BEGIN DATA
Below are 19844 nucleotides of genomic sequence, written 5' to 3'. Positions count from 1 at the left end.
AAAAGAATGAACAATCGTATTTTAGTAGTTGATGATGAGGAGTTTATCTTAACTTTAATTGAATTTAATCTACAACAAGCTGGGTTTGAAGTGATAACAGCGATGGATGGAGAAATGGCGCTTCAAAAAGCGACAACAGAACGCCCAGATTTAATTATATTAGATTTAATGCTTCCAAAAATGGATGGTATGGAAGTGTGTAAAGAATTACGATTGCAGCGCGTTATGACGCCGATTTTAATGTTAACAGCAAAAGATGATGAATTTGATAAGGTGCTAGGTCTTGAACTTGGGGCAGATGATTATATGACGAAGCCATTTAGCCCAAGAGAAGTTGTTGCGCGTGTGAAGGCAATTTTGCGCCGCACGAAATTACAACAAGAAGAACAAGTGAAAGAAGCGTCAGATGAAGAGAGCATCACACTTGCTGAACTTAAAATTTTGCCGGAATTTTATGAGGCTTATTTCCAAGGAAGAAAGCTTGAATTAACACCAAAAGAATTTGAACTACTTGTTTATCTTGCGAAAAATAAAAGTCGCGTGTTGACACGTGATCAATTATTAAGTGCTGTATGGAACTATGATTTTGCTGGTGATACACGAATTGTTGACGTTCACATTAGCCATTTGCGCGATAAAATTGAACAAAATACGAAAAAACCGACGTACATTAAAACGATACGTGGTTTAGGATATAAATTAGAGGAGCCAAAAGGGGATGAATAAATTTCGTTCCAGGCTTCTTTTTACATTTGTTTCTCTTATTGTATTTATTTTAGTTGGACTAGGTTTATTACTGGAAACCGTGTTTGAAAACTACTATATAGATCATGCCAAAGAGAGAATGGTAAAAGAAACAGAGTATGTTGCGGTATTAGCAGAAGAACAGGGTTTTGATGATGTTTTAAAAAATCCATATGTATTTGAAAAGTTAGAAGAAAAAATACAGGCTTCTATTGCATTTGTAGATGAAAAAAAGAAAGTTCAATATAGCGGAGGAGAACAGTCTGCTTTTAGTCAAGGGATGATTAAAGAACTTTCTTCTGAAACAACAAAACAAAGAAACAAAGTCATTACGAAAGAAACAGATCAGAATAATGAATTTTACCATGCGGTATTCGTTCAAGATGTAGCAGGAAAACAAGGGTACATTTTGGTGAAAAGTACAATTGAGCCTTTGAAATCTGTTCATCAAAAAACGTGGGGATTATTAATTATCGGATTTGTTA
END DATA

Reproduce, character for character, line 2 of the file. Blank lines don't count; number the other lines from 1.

AAAAGAATGAACAATCGTATTTTAGTAGTTGATGATGAGGAGTTTATCTTAACTTTAATTGAATTTAATCTACAACAAGCTGGGTTTGAAGTGATAACAGCGATGGATGGAGAAATGGCGCTTCAAAAAGCGACAACAGAACGCCCAGATTTAATTATATTAGATTTAATGCTTCCAAAAATGGATGGTATGGAAGTGTGTAAAGAATTACGATTGCAGCGCGTTATGACGCCGATTTTAATGTTAACAGCAAAAGATGATGAATTTGATAAGGTGCTAGGTCTTGAACTTGGGGCAGATGATTATATGACGAAGCCATTTAGCCCAAGAGAAGTTGTTGCGCGTGTGAAGGCAATTTTGCGCCGCACGAAATTACAACAAGAAGAACAAGTGAAAGAAGCGTCAGATGAAGAGAGCATCACACTTGCTGAACTTAAAATTTTGCCGGAATTTTATGAGGCTTATTTCCAAGGAAGAAAGCTTGAATTAACACCAAAAGAATTTGAACTACTTGTTTATCTTGCGAAAAATAAAAGTCGCGTGTTGACACGTGATCAATTATTAAGTGCTGTATGGAACTATGATTTTGCTGGTGATACACGAATTGTTGACGTTCACATTAGCCATTTGCGCGATAAAATTGAACAAAATACGAAAAAACCGACGTACATTAAAACGATACGTGGTTTAGGATATAAATTAGAGGAGCCAAAAGGGGATGAATAAATTTCGTTCCAGGCTTCTTTTTACATTTGTTTCTCTTATTGTATTTATTTTAGTTGGACTAGGTTTATTACTGGAAACCGTGTTTGAAAACTACTATATAGATCATGCCAAAGAGAGAATGGTAAAAGAAACAGAGTATGTTGCGGTATTAGCAGAAGAACAGGGTTTTGATGATGTTTTAAAAAATCCATATGTATTTGAAAAGTTAGAAGAAAAAATACAGGCTTCTATTGCATTTGTAGATGAAAAAAAGAAAGTTCAATATAGCGGAGGAGAACAGTCTGCTTTTAGTCAAGGGATGATTAAAGAACTTTCTTCTGAAACAACAAAACAAAGAAACAAAGTCATTACGAAAGAAACAGATCAGAATAATGAATTTTACCATGCGGTATTCGTTCAAGATGTAGCAGGAAAACAAGGGTACATTTTGGTGAAAAGTACAATTGAGCCTTTGAAATCTGTTCATCAAAAAACGTGGGGATTATTAATTATCGGATTTGTTA